We’ve been exploring “manhood” for a few weeks now, and today we’ll wrap that up by a quick reflection on courage. We’ve explored Self-control, Protection, and Leadership. This has been very helpful for me to reflect on and record some thoughts as I work toward being a better man by Holy Spirit’s help and as I raise 3 boys to be what I call GAM. If you know what that means, then don’t judge me. If you don’t, well….leave well enough alone.
I don’t deny that “womanhood” is a vital topic, but since I’m not a woman and since I don’t have girls to raise, then I’m a little unprepared to write on that topic. Perhaps, I should invite my amazing wife, Jennifer, to write some guest posts on “womanhood”. Hey, great idea! That way we don’t neglect the other half of created image bearers.
Also, ladies, God has put me in a theological cave for a while on a specific issue. I think we have not made enough sense out of your fantastic gifting and leading and communicating. I’m working on letting Scripture and not my tradition, tribe and context teach me. Just know we see you and see your excellence. More later.
Men, courage. Courage is vital to manhood. Courage is not the absence of fear. In fact all people everywhere have fears. All people everywhere experience fear. No one can ever say they’ve not experienced fear. The question is not regarding fear. The question is how do we handle fear. Do we let fear handle us or do we handle fear?
A good way to define courage from a Christian worldview is this: fearing God more than anything else. Courage, for us, can be said to be the fear of God over anything.
Some may bristle at the “fear of God” because it casts a shadow on the image of God they’ve created in their own image. I’d argue that this is because we have allowed scary movies to redefine fear with a definition more appropriate for horror. Fear is not horror. Fear is not terror. Fear is fear. Fear means to have “…a holy awe or reverence of God and his laws, which springs from a just view and real love of the divine character, leading the subjects of it to hate and shun every thing that can offend such a holy being, and inclining them to aim at perfect obedience.” (1828 Webster’s Dictionary)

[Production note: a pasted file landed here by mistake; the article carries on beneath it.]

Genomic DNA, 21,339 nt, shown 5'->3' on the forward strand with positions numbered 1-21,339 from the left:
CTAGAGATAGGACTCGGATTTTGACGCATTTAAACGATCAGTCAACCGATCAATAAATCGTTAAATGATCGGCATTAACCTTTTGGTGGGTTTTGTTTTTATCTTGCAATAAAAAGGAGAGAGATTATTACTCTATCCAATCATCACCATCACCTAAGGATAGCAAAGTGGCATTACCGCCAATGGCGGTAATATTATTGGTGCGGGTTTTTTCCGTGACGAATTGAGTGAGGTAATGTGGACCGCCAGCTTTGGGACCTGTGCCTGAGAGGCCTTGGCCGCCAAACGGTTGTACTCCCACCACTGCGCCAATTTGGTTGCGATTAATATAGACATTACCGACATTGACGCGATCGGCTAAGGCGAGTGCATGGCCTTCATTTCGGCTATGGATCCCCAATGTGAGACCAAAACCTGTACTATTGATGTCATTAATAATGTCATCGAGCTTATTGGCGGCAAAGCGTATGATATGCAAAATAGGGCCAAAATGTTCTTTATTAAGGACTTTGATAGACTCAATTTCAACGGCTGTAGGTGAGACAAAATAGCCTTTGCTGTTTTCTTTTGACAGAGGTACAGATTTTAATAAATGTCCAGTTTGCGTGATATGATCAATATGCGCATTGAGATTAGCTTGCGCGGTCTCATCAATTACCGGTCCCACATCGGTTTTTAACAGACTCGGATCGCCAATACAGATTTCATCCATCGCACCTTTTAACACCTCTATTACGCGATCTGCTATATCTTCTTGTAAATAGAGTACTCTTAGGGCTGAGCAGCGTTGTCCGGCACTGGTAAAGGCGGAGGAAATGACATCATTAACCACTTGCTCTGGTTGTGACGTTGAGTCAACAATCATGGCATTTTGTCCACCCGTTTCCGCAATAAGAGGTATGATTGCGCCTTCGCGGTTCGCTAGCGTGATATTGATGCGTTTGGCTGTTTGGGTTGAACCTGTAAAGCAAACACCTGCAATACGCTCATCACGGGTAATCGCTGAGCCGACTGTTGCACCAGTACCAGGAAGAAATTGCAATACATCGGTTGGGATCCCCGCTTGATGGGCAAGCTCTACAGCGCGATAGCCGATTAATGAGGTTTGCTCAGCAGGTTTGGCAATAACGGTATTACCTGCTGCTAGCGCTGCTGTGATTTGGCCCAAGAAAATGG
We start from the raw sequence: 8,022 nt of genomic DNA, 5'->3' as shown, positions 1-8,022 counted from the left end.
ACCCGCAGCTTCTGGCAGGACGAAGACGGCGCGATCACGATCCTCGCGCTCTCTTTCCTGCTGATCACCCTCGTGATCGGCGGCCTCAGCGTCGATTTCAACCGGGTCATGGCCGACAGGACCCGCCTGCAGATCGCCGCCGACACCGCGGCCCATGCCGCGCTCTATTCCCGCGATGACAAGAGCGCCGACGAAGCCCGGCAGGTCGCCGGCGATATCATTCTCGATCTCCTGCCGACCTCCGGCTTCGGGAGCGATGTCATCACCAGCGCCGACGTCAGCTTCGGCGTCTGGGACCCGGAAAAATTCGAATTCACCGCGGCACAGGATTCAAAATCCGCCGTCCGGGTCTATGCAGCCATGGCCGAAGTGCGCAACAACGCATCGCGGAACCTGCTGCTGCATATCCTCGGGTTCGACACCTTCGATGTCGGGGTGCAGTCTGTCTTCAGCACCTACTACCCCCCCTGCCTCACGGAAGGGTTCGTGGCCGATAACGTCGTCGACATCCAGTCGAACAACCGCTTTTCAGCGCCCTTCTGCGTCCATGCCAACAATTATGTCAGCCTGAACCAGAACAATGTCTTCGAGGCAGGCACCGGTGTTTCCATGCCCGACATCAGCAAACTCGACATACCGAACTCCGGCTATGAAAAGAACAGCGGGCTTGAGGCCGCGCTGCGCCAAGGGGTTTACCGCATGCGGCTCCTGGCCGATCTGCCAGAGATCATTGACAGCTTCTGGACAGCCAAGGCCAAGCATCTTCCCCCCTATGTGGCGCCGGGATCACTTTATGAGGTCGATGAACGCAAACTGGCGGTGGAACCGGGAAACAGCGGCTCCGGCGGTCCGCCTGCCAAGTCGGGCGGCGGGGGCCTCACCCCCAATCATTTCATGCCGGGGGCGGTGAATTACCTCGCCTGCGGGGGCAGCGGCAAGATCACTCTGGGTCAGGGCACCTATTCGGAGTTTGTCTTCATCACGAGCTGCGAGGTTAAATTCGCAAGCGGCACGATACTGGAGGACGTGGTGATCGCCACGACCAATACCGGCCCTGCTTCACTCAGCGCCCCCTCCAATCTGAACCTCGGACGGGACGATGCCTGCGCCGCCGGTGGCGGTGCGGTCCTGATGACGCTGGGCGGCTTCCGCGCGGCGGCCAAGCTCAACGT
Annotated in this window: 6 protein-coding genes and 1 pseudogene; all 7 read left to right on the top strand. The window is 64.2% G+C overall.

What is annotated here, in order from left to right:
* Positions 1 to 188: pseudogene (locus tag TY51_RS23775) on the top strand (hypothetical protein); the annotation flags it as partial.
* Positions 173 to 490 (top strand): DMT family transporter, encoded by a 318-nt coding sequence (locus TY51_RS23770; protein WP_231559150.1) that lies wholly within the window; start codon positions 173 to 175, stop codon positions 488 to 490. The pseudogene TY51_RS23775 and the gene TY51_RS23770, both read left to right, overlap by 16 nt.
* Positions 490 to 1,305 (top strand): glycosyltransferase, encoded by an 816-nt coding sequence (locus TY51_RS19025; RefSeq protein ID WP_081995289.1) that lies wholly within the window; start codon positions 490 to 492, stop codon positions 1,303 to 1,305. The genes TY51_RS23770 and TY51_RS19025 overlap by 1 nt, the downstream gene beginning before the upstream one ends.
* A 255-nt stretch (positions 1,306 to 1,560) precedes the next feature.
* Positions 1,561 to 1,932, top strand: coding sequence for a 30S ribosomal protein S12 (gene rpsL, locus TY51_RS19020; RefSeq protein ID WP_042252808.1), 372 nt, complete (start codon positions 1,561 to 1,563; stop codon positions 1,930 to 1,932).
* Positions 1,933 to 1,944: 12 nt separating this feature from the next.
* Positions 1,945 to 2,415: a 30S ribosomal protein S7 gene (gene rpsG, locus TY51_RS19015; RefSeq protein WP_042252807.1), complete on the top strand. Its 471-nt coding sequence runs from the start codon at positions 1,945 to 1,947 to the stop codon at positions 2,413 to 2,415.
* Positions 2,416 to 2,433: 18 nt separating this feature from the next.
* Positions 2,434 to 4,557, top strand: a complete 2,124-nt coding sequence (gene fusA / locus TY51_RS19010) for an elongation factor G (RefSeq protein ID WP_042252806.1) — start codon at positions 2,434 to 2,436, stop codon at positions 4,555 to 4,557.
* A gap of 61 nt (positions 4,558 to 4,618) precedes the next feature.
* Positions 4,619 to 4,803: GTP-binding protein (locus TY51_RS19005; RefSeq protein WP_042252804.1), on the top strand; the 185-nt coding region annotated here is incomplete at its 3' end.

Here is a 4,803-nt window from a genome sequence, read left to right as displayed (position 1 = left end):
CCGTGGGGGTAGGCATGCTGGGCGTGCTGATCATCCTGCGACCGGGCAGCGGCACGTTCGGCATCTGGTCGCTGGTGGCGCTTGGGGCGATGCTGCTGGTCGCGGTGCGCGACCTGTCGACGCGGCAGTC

When our aim is to be in awe of, and express a reverence for God that comes from a just view and real love for God himself, we can’t imagine shunning, offending or doing anything remotely resembling disobeying God.
When we fear God like that, the fear of other things melts like snow into the ground when the warm rays of the sun hit it on a post-snow day in the south. In other words, fear of God causes the fear of other things to go away. With fear of other things gone, we can now display “courage” in the face of anything thrown at us.
Why can we be courageous if we fear God over everything else? Noah, Abraham, Joseph, Moses, David, Jesus…the one to whom all these others point. We can name others in Christian history like Muller, Bonhoeffer, Carmichael. This is just a few of hundreds of thousands of whom are unnamed except to Jesus who knows them by name.
We can be courageous because whether in life or death we have one who holds both, and our entrance into either, in his hand and means to do nothing but good to us in perfect love. God proved this by putting Jesus on the cross and taking the punishment of my sin out on him so that if I repent and believe I get what Jesus deserved in exchange for him getting what I deserved. How can God now do anything but good to me? How can I not fear that? Why should I fear anything else? What has anything or anyone else done for me like that so as to fear it/them?
Do you see? Almost magically, courage arises from this truth. Whom shall I fear other than God?
Psalms 34:7 (ESV) The angel of the LORD encamps around those who fear him, and delivers them.
He will either deliver me into his eternal presence in the intermediate state or he’ll crush those things that come against me. Either way, I win and God is glorified. No reason to fear.
I’d rather face death in the hard places than to lay prostrate before the Lamb who was slain and risen and say I didn’t go or do because I feared men or governments over him and his ability to raise me up like he was raised up. I’d rather die than have to do that. I’d rather be raised up like he was than have to be forced to bow.
There is just something healthy about a biblical fear of God that births courage. It’s magical.
So, men, if you want courage, don’t go after it with macho gusto. That’s fake. Macho men have been known to cower like babies when bullets start flying. Macho is worthless if that macho is not bathed in God-fearing courage.
In Christ, we have died already, so we are no longer our own but Christ’s. It’s a reality for us. Since we are already dead, why fear anything? Galatians 2:20 is so right on. I have been crucified with Christ. I don’t live. I’ve died with Christ. He lives in me and through me.
Therefore, even my fear of God is a gracious out working of Jesus in me.
So, fear God and courage will spring forth as a gracious act of God so that you get the joy and he gets the glory.
That’ll work for ladies too. As a side note men, some of our ladies are more courageous and tougher than us emotionally and physically. So, yeah, take that and do something with it maybe.
Gauntlet thrown down!